“For unto you is born this day in the city of David a Savior, who is Christ the Lord.” — Luke 2:11
How many times have we read or heard this verse from Luke’s account of the birth of Christ? We’re familiar enough with it that we may take a specific word in the verse for granted – Savior. But think if you had been one of the shepherds…can you imagine how they must have felt upon hearing this? The angel didn’t say “for unto you is born this day…a man who will bring love and peace to the world” or “for unto you is born this day…a man who will be an inspiration to millions.” No, the angel announced to those shepherds the birth of the Son of God who would be sacrificed for the sins of the world. Sometimes we tend to forget that part of the story. We want to celebrate the birth but don’t want to be bothered thinking about the consequences of it until Lent comes around. Yet, that is exactly what we should be thinking on during the season of Advent and Christmas.
As Christians we often become frustrated, perhaps even angry, that the secular world is waging a so-called War on Christmas. We bristle at the store clerks when they wish us “Happy Holidays!” at the check-out counter. We roll our eyes when we’re invited to the company “holiday tree” lighting ceremony. We’re repulsed by the crass commercialization of Christmas in spending frenzies like Black Friday and Cyber Monday. Our President has entered the fray by proclaiming that ‘Christmas is back, bigger and better than ever before. We’re bringing Christmas back’ in regards to his effort to get people to say “Merry Christmas” instead of “Happy Holidays.” The White House website mentions how the President wants to bring back the “religious spirit” of Christmas, whatever that means.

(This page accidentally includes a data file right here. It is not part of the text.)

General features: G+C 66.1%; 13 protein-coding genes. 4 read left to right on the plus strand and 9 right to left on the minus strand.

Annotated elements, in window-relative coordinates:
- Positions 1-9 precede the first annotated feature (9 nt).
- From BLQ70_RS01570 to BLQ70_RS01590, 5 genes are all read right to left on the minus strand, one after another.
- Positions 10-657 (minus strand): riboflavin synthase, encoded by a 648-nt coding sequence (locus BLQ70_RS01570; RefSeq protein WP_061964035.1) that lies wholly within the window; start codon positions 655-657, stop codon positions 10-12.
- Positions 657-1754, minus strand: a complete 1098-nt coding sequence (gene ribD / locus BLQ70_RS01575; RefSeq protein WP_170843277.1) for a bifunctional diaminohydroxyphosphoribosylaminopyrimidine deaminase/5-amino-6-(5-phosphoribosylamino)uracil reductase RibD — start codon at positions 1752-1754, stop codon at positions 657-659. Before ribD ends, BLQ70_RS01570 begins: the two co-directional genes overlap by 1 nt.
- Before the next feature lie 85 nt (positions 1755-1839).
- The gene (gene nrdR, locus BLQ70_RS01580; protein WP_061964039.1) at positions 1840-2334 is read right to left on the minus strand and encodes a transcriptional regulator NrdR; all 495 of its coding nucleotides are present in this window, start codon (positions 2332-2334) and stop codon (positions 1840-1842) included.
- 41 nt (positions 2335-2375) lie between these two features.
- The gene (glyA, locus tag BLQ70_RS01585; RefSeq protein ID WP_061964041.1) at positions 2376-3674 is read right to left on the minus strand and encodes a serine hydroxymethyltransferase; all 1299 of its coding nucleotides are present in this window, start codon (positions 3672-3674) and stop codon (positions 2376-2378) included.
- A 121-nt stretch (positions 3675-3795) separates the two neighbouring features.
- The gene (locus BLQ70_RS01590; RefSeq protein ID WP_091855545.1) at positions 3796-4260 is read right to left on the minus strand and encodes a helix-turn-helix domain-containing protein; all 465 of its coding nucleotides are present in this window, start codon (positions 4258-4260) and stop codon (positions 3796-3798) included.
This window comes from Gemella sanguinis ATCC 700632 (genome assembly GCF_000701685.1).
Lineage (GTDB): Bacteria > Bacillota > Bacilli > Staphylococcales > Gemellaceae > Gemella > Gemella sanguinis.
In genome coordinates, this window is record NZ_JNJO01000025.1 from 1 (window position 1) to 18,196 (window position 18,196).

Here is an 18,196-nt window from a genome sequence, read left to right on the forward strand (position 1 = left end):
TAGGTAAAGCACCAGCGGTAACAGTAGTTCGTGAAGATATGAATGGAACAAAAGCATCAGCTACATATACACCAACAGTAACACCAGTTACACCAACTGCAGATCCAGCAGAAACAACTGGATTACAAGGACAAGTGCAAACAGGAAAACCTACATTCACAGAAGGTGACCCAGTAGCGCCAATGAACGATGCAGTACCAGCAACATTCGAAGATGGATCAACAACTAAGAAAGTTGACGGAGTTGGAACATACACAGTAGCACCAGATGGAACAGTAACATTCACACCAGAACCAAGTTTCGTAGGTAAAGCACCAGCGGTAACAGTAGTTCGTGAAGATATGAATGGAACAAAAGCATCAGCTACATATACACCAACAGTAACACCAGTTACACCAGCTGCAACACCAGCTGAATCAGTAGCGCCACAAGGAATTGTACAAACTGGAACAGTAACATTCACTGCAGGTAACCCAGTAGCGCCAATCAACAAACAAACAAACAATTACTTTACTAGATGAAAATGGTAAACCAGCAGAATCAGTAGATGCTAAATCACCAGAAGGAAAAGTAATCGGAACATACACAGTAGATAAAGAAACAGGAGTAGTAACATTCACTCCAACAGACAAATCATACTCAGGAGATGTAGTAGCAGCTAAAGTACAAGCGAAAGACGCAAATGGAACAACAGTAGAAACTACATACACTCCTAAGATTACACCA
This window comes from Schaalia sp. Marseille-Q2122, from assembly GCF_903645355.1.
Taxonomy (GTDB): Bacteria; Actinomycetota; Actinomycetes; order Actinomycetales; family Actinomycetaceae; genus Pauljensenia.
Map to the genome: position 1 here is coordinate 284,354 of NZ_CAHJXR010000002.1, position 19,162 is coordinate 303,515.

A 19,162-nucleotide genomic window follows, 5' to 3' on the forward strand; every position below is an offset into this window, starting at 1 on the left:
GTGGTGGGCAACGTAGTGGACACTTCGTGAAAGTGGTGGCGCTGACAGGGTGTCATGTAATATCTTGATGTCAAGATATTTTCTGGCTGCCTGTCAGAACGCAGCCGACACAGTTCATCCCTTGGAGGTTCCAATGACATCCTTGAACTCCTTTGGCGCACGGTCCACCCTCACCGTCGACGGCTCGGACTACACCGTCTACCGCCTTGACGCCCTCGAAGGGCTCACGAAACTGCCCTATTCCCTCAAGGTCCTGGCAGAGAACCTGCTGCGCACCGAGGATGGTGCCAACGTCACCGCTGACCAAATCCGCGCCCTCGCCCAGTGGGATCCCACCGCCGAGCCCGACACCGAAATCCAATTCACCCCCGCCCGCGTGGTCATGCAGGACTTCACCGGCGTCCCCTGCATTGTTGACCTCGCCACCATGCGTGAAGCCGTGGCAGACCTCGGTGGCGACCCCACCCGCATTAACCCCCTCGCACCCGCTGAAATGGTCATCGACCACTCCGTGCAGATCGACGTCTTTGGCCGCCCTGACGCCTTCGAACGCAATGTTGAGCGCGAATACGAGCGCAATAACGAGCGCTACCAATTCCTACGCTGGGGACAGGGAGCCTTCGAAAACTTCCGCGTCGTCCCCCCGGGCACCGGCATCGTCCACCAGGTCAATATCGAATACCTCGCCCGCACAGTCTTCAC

Is that what we want? A return to the good old days when everyone said “Merry Christmas”? In fact, we know that even if we are successful in getting the world to say a simple phrase that will not change anything. That in itself will not miraculously turn the world to a sudden recognition of what the birth of Christ means. We ourselves are also guilty of this very thing. To be sure, Christmas is a time for hope, joy, and expression of our love for others. But it should also be a time to remember why Jesus was ever born. Not so we would have a festive season of giving and merriment, but so he could one day suffer and die as the Savior of all nations.
Why lies He in such mean estate
Where ox and ass are feeding?
Good Christian, fear; for sinners here
The silent Word is pleading.
Nails, spear shall pierce Him through,
The cross He bore for me, for you;
Hail, hail the Word made flesh,
The babe, the son of Mary!
What Child is This
— Lutheran Service Book, Hymn 370 verse 2
Ehre sei Gott in der Höhe!